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Friday, June 17, 2016

A Unifying Theory: ASOIAF

While the Game of Thrones TV series have turned into fan fiction of the ASOIAF novels (or, as some may say, parody), this fan fiction has the advantage of having learned the grand finale from GRRM himself. The main characters' fates and big story arcs will likely to be generally consistent. For example, Jon Snow has been resurrected. Arya Stark is heading back to Westeros. Cersei Lannister will blow up King's Landing with wildfire. Daenerys Targaryen has tamed Drogon. Looming events include the dominance of Littlefinger Petyr Baelish and the Others and their zombies swarming over the Wall.

In the two novels plus 11 chapters released to date, a trend that is more pronounced than geographical convergence might be the spiritual "homecoming" of major characters. Daenerys has changed her principle from "If I look back I am lost" to re-examining her past. Jon Snow was about to ride to Winterfell before getting stabbed by Bowen Marsh and co. Tyrion, oddly enough, connects to home by selling it off to Brown Ben Plumm and his Second Sons army.

The human Arya may not be heading home up to the chapter "Mercy," but her constant warging into Nymeria suggests that her spirit may have already returned. Most notable, Bran's "return" reaches into the past of not only his family but the entire history of First Men and Children of the Forest, native populations of the ancient and mythical North. This, perhaps, is the grand and ultimate homecoming that the story is heading toward.

Thus we are faced with a question: What is home? What is the origin or true identity? Here another pattern emerges. Some of the main characters are not human but rather beasts. Below are the definite cases:

Thursday, June 2, 2016

Characters of No Importance

It occurred to me only recently that Shakespeare would often stick a character in a play that does not serve the plot but speaks for the average person or, more likely, the playwright himself. The character of no importance observes the absurdity of everyone else in the play and  the absurdity of life itself. He sometimes takes part in the action, but always maintains a detached outsider's viewpoint. Some examples that are particularly memorable to me are:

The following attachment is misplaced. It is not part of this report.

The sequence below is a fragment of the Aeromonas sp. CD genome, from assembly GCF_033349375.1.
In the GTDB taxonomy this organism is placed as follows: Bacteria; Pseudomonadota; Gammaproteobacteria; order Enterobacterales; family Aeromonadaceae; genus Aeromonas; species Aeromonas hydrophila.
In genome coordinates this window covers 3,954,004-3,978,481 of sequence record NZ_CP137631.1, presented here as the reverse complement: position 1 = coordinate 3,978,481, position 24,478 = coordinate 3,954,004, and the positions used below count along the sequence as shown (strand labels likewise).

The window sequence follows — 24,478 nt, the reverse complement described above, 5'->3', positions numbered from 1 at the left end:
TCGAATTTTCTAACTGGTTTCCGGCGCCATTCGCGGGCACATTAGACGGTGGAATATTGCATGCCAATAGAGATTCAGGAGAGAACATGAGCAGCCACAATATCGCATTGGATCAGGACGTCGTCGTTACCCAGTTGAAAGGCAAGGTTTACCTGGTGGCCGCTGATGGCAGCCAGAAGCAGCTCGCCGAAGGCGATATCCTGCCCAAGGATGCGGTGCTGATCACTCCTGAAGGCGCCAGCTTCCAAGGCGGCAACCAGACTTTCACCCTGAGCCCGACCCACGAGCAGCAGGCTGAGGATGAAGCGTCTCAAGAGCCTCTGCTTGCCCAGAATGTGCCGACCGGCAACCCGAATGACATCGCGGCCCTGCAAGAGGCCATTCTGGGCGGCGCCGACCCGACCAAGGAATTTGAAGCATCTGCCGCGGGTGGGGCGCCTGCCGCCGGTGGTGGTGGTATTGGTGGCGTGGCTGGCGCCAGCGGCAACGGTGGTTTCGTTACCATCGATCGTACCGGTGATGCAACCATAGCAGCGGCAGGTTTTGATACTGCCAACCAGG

• The Fool (King Lear)
  • The Bastard (King John)
  • Enobarbus (Antony and Cleopatra)
  • Thersites (Troilus and Cresida) 
There is a long list of Shakespearean fools on Wikipedia, but those characters are identified by the traditional definition of a theatrical fool, who serves a particular function on stage. Thus, Falstaff is classified as a fool even though he is also a central character in Henry IV. 

What I'm talking about, however, is a character that channels Shakespeare's own opinions, which is perhaps closer to the role of chorus, except this "chorus" is a lot more irreverent and cynical and sometimes vicious, and never represents the values and perspective of nobility. 

In general, Shakespeare seemed to be fairly careful in disguising his own opinions and had very limited use of chorus-like devices. When he did use a person as the chorus, he is there to tell the audience about stuff like "previously on this series ..." or "imagine some visual effects here ..." 

Given all the caution, Henry V is an extraordinary play in which he presented two nearly-opposing viewpoints: One of the king and his noblemen and one of the average soldiers. The two sides came to a head when Henry disguised himself to visit the camp at night before the battle of Agincourt and heard the real thoughts among his men. A couple of guys said:

Then I would he were here alone; so should he be sure to be ransomed, and a many poor men's lives saved. ... 
But if the cause be not good, the king himself hath a heavy reckoning to make, when all those legs and arms and heads, chopped off in battle, shall join together at the latter day and cry all 'We died at such a place;' some swearing, some crying for a surgeon, some upon their wives left poor behind them, some upon the debts they owe, some upon their children rawly left. I am afeard there are few diewell that die in a battle; for how can they charitably dispose of any thing, when blood is their argument? Now, if these men do not die well, it will be a black matter for the king that led them to it; whom to disobey were against all proportion of subjection.

The guys never appear again. After the battle, the king hanged his old buddy Bardolph.

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